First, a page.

Academic journal article Social Behavior and Personality: an international journal

Transmitting Stereotype-Relevant Information in Conversation: Evidence from Chinese Undergraduates

Academic journal article Social Behavior and Personality: an international journal

Transmitting Stereotype-Relevant Information in Conversation: Evidence from Chinese Undergraduates

Article excerpt

Stereotypical information commonly passes from one person to another through an interpersonal communication chain. Researchers (e.g., Lyons & Kashima, 2001, 2003, 2006) have used the serial reproduction method to simulate this process, and found that people were generally inclined to transmit more stereotype-consistent (SC) than stereotype-inconsistent (SI) or stereotype-neutral (SN) information (see Kashima, Klein, & Clark, 2007, for a review) when communicating.

It is worth noting that most prior researchers in this field have used written communication assessment techniques, with very few employing oral communication (Kashima, Lyons, & Clark, 2013), and most have also focused on the retelling of fictional stories rather than factual material (Kashima et al., 2013; Lyons & Kashima, 2001, 2003, 2006). Finally, previous research involving the serial reproduction method has been mainly conducted in the Western European cultural context (Kashima & Yeung, 2010). Therefore, to extend the literature we explored whether or not SC information was conversationally reproduced more than SI information was, using a factual research report and a fictional story and examining participants in a Chinese cultural context.

Oral vs. Written Communication

Although conversation is the most basic means of communication, writing also plays a crucial role, and previous researchers (Lyons & Kashima, 2001, 2003, 2006) employing the serial reproduction method have mainly used written communication in their studies. However, it is also important to examine the transmission of stereotype-relevant information using face-to-face oral serial communication, allowing audience feedback (McIntyre, Lyons, Clark, & Kashima, 2004). To assess the effect of different communication modes on the transmission of stereotype-relevant information, it is essential to analyze the difference between written and oral communication.

There was no feedback facilitated between participants in prior research in which written communication was used. In Kashima and Yeung's (2010) study, each participant in the later positions of the chain read only the reproduced story from the previous participant and retold the reproduced story to the next participant. However, the previous participant may have retold more SC than SI information to help the next participant comprehend the reproduced story, because the former type is shared information between communicators that is easier to understand. SI information is harder to understand because of its unexpected or unusual nature. In addition, participants may find it difficult to explain SI information in writing (Lyons & Kashima, 2006). Therefore, an SC bias emerges in participants' communication, whereby SC information is retained and SI information is omitted.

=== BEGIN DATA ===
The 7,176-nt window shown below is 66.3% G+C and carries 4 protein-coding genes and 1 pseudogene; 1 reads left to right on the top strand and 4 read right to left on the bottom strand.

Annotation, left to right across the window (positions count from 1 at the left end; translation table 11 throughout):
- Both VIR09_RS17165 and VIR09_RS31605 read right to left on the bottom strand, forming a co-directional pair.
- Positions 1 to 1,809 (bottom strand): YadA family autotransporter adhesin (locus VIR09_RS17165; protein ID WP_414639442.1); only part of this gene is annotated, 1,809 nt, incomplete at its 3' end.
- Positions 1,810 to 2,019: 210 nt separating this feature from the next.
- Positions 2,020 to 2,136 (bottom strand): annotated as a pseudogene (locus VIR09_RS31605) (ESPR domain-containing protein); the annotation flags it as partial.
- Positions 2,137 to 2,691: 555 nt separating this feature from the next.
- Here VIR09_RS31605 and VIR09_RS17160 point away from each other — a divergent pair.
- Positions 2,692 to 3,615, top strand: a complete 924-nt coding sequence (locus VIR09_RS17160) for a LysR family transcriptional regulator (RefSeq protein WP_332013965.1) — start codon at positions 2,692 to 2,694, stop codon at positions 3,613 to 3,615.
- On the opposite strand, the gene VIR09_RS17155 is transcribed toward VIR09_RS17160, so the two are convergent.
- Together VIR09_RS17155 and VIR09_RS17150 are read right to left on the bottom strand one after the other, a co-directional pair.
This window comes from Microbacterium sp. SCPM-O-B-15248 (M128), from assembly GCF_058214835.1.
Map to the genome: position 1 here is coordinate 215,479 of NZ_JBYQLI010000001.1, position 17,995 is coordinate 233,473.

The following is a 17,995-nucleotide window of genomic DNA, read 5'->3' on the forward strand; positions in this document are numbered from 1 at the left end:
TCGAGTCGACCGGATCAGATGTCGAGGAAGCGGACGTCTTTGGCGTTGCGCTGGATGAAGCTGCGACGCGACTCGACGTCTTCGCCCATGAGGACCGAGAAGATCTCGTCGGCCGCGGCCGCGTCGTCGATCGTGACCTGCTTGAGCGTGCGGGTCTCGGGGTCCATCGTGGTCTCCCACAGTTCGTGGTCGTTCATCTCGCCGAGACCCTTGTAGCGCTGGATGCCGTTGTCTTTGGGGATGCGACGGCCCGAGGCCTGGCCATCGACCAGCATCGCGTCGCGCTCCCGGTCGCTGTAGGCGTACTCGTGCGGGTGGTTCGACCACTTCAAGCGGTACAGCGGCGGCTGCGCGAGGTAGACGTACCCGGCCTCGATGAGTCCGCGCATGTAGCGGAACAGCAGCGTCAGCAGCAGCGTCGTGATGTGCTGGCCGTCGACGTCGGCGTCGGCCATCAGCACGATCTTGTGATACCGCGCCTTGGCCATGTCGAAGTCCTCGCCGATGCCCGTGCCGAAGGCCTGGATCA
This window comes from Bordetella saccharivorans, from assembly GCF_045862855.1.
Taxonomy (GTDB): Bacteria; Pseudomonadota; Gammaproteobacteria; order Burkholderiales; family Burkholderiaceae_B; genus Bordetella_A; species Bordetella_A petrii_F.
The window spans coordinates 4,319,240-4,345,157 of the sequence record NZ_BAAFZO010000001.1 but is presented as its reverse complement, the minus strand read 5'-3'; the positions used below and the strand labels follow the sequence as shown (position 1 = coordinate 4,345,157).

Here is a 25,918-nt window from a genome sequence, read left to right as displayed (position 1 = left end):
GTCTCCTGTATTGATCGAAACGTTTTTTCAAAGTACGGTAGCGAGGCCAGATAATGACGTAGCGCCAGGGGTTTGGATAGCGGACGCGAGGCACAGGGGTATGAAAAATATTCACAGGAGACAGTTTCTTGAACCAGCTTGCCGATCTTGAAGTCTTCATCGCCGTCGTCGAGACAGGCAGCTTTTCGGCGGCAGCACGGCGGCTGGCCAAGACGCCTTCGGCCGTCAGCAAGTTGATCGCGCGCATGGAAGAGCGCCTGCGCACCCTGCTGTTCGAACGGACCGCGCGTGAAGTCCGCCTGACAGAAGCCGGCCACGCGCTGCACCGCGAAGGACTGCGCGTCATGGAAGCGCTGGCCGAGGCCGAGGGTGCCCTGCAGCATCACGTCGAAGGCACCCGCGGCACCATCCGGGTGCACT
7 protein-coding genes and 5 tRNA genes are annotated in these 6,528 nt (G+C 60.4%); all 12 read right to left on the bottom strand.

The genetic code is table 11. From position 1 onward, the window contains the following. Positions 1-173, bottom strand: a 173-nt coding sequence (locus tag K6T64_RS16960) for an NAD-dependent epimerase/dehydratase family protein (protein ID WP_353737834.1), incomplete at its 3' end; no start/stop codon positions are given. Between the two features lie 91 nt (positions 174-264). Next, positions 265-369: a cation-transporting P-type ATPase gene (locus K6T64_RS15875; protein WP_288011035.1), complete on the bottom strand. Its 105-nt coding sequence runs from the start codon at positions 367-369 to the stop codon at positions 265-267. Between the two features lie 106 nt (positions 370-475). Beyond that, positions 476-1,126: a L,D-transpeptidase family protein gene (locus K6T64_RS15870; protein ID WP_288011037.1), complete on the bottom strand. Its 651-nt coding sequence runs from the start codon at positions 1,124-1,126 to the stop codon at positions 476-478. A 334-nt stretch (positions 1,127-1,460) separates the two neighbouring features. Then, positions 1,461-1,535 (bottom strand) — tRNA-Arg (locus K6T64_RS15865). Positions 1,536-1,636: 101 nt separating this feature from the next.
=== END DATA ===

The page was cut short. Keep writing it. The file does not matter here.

Conversations are not only one person's transmission of information to another person, but are also a joint activity (Kashima et al., 2013). That is, both information providers and receivers play a significant role in a conversation. When participants are engaged in face-to-face oral communication, audience feedback increases the motivation to reach a mutual understanding efficiently. In this case, the goal of coherence may be more salient than it is in written communication (Lyons & Kashima, 2006); thus, it is possible that face-to-face communication will lead to a larger SC bias (Kashima et al., 2013).

Communicating Factual Information vs. Fictional Stories

Factual materials, such as research reports, news, and newspapers, are accorded a relatively equal status with fictional information by most Chinese people, in terms of their importance (Yoshimura & Sumiyo, 2006). Researchers (Kashima et al., 2013; Lyons & Kashima, 2001, 2003, 2006) who have employed the serial reproduction method have mainly used a fictional story as a stimulus, and, to our knowledge, no one has investigated serial reproductions with factual material in face-to-face oral communication contexts. …

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